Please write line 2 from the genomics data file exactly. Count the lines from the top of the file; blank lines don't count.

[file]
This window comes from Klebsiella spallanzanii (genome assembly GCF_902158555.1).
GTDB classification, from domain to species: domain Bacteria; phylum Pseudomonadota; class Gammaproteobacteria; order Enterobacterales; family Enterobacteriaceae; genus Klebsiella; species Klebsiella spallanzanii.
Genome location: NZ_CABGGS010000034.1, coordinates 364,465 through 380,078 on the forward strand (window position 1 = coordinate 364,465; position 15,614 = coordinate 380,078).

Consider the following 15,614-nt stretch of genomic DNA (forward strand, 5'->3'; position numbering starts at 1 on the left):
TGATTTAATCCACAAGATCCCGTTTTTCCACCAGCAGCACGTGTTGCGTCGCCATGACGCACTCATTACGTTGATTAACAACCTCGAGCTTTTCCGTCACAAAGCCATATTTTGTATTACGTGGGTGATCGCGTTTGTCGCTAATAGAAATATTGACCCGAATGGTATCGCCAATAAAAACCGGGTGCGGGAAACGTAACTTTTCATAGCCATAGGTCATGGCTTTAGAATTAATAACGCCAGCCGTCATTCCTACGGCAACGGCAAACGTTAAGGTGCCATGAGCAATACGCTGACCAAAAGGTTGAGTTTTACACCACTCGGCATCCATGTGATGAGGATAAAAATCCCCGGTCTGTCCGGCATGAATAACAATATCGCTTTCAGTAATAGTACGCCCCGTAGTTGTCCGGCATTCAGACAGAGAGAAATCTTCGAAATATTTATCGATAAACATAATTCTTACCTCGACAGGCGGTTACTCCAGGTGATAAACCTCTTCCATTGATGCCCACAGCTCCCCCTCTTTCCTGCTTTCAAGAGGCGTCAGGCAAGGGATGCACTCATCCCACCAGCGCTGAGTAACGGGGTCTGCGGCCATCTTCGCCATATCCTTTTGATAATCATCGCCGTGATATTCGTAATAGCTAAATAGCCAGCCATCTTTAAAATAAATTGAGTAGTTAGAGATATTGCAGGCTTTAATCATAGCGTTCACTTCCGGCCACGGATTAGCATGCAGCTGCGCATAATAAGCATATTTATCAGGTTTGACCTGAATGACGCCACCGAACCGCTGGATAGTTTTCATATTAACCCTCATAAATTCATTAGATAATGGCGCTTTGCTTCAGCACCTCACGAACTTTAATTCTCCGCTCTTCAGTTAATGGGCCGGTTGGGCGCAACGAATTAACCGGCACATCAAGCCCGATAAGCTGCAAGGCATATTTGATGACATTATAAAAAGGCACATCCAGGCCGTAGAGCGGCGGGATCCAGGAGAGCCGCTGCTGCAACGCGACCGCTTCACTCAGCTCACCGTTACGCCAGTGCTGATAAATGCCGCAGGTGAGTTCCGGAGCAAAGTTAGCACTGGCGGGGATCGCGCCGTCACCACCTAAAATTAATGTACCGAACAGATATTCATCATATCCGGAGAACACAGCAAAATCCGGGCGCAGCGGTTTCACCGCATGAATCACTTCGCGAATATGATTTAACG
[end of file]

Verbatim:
GTDB classification, from domain to species: domain Bacteria; phylum Pseudomonadota; class Gammaproteobacteria; order Enterobacterales; family Enterobacteriaceae; genus Klebsiella; species Klebsiella spallanzanii.